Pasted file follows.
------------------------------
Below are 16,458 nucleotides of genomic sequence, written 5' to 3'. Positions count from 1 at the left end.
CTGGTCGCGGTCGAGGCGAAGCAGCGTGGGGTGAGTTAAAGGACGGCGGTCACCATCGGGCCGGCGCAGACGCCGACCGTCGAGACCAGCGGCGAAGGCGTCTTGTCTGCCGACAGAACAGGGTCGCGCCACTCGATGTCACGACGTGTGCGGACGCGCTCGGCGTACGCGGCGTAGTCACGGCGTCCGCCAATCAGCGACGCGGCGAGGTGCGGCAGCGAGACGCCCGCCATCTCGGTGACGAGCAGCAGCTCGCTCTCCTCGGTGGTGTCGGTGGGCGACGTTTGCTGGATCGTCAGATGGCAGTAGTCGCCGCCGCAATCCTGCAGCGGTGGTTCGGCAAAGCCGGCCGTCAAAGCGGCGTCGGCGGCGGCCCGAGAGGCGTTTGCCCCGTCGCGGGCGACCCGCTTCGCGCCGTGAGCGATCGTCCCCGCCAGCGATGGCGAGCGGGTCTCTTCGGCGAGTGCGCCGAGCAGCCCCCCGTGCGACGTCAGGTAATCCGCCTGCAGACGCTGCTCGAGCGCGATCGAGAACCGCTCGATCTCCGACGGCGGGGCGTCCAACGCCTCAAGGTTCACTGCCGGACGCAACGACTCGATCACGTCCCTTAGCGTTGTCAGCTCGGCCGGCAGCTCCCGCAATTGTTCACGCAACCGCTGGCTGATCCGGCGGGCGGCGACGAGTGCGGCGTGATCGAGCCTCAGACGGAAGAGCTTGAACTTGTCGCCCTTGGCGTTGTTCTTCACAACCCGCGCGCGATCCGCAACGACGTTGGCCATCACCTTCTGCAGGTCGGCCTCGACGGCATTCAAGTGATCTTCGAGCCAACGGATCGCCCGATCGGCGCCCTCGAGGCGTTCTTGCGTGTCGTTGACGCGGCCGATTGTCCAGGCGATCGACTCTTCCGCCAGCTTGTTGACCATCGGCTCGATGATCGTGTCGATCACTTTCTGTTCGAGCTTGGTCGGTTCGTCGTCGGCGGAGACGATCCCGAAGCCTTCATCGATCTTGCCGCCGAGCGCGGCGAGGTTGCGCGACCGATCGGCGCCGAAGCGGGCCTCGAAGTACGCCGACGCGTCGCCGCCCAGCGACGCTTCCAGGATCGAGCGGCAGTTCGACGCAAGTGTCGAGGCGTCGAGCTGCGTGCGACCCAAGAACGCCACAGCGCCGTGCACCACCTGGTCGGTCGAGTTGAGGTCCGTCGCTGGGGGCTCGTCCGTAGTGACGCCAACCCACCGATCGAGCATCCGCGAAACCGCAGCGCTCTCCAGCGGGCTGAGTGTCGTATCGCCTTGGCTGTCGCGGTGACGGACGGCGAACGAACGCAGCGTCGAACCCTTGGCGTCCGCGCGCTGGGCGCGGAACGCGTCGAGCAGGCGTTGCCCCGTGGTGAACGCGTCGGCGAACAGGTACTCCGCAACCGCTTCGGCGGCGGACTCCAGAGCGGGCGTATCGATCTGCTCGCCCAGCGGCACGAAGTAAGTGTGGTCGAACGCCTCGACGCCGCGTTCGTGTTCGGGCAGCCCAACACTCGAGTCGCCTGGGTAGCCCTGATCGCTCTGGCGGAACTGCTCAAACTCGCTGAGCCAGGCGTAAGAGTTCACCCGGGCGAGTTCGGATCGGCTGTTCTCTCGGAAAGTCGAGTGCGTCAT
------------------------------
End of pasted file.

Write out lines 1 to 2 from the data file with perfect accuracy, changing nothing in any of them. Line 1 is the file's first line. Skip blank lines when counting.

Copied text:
Below are 16,458 nucleotides of genomic sequence, written 5' to 3'. Positions count from 1 at the left end.
CTGGTCGCGGTCGAGGCGAAGCAGCGTGGGGTGAGTTAAAGGACGGCGGTCACCATCGGGCCGGCGCAGACGCCGACCGTCGAGACCAGCGGCGAAGGCGTCTTGTCTGCCGACAGAACAGGGTCGCGCCACTCGATGTCACGACGTGTGCGGACGCGCTCGGCGTACGCGGCGTAGTCACGGCGTCCGCCAATCAGCGACGCGGCGAGGTGCGGCAGCGAGACGCCCGCCATCTCGGTGACGAGCAGCAGCTCGCTCTCCTCGGTGGTGTCGGTGGGCGACGTTTGCTGGATCGTCAGATGGCAGTAGTCGCCGCCGCAATCCTGCAGCGGTGGTTCGGCAAAGCCGGCCGTCAAAGCGGCGTCGGCGGCGGCCCGAGAGGCGTTTGCCCCGTCGCGGGCGACCCGCTTCGCGCCGTGAGCGATCGTCCCCGCCAGCGATGGCGAGCGGGTCTCTTCGGCGAGTGCGCCGAGCAGCCCCCCGTGCGACGTCAGGTAATCCGCCTGCAGACGCTGCTCGAGCGCGATCGAGAACCGCTCGATCTCCGACGGCGGGGCGTCCAACGCCTCAAGGTTCACTGCCGGACGCAACGACTCGATCACGTCCCTTAGCGTTGTCAGCTCGGCCGGCAGCTCCCGCAATTGTTCACGCAACCGCTGGCTGATCCGGCGGGCGGCGACGAGTGCGGCGTGATCGAGCCTCAGACGGAAGAGCTTGAACTTGTCGCCCTTGGCGTTGTTCTTCACAACCCGCGCGCGATCCGCAACGACGTTGGCCATCACCTTCTGCAGGTCGGCCTCGACGGCATTCAAGTGATCTTCGAGCCAACGGATCGCCCGATCGGCGCCCTCGAGGCGTTCTTGCGTGTCGTTGACGCGGCCGATTGTCCAGGCGATCGACTCTTCCGCCAGCTTGTTGACCATCGGCTCGATGATCGTGTCGATCACTTTCTGTTCGAGCTTGGTCGGTTCGTCGTCGGCGGAGACGATCCCGAAGCCTTCATCGATCTTGCCGCCGAGCGCGGCGAGGTTGCGCGACCGATCGGCGCCGAAGCGGGCCTCGAAGTACGCCGACGCGTCGCCGCCCAGCGACGCTTCCAGGATCGAGCGGCAGTTCGACGCAAGTGTCGAGGCGTCGAGCTGCGTGCGACCCAAGAACGCCACAGCGCCGTGCACCACCTGGTCGGTCGAGTTGAGGTCCGTCGCTGGGGGCTCGTCCGTAGTGACGCCAACCCACCGATCGAGCATCCGCGAAACCGCAGCGCTCTCCAGCGGGCTGAGTGTCGTATCGCCTTGGCTGTCGCGGTGACGGACGGCGAACGAACGCAGCGTCGAACCCTTGGCGTCCGCGCGCTGGGCGCGGAACGCGTCGAGCAGGCGTTGCCCCGTGGTGAACGCGTCGGCGAACAGGTACTCCGCAACCGCTTCGGCGGCGGACTCCAGAGCGGGCGTATCGATCTGCTCGCCCAGCGGCACGAAGTAAGTGTGGTCGAACGCCTCGACGCCGCGTTCGTGTTCGGGCAGCCCAACACTCGAGTCGCCTGGGTAGCCCTGATCGCTCTGGCGGAACTGCTCAAACTCGCTGAGCCAGGCGTAAGAGTTCACCCGGGCGAGTTCGGATCGGCTGTTCTCTCGGAAAGTCGAGTGCGTCAT